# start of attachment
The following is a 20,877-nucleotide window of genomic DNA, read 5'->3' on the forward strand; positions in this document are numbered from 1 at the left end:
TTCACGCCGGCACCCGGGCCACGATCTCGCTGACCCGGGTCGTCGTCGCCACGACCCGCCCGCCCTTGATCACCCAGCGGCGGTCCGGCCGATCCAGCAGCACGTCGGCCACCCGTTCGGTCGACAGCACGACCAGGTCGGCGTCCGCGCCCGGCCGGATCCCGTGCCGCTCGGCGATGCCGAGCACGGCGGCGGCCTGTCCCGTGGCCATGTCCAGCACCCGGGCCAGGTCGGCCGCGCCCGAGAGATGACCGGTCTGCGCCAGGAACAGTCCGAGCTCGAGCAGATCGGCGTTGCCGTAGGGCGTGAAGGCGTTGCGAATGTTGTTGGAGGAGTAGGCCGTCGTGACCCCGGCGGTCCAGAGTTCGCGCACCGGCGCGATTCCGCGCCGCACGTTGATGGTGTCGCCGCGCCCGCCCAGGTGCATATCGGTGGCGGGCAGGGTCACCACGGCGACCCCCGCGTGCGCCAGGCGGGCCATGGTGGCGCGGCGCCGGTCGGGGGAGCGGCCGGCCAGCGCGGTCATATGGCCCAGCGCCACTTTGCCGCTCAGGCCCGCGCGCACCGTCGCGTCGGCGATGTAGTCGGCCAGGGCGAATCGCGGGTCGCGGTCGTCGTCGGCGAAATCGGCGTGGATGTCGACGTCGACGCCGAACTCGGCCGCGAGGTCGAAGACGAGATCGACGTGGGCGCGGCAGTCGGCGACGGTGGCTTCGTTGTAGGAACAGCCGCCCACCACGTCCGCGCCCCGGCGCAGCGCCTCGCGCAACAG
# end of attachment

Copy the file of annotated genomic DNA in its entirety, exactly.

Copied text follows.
The following is a 20,877-nucleotide window of genomic DNA, read 5'->3' on the forward strand; positions in this document are numbered from 1 at the left end:
TTCACGCCGGCACCCGGGCCACGATCTCGCTGACCCGGGTCGTCGTCGCCACGACCCGCCCGCCCTTGATCACCCAGCGGCGGTCCGGCCGATCCAGCAGCACGTCGGCCACCCGTTCGGTCGACAGCACGACCAGGTCGGCGTCCGCGCCCGGCCGGATCCCGTGCCGCTCGGCGATGCCGAGCACGGCGGCGGCCTGTCCCGTGGCCATGTCCAGCACCCGGGCCAGGTCGGCCGCGCCCGAGAGATGACCGGTCTGCGCCAGGAACAGTCCGAGCTCGAGCAGATCGGCGTTGCCGTAGGGCGTGAAGGCGTTGCGAATGTTGTTGGAGGAGTAGGCCGTCGTGACCCCGGCGGTCCAGAGTTCGCGCACCGGCGCGATTCCGCGCCGCACGTTGATGGTGTCGCCGCGCCCGCCCAGGTGCATATCGGTGGCGGGCAGGGTCACCACGGCGACCCCCGCGTGCGCCAGGCGGGCCATGGTGGCGCGGCGCCGGTCGGGGGAGCGGCCGGCCAGCGCGGTCATATGGCCCAGCGCCACTTTGCCGCTCAGGCCCGCGCGCACCGTCGCGTCGGCGATGTAGTCGGCCAGGGCGAATCGCGGGTCGCGGTCGTCGTCGGCGAAATCGGCGTGGATGTCGACGTCGACGCCGAACTCGGCCGCGAGGTCGAAGACGAGATCGACGTGGGCGCGGCAGTCGGCGACGGTGGCTTCGTTGTAGGAACAGCCGCCCACCACGTCCGCGCCCCGGCGCAGCGCCTCGCGCAACAG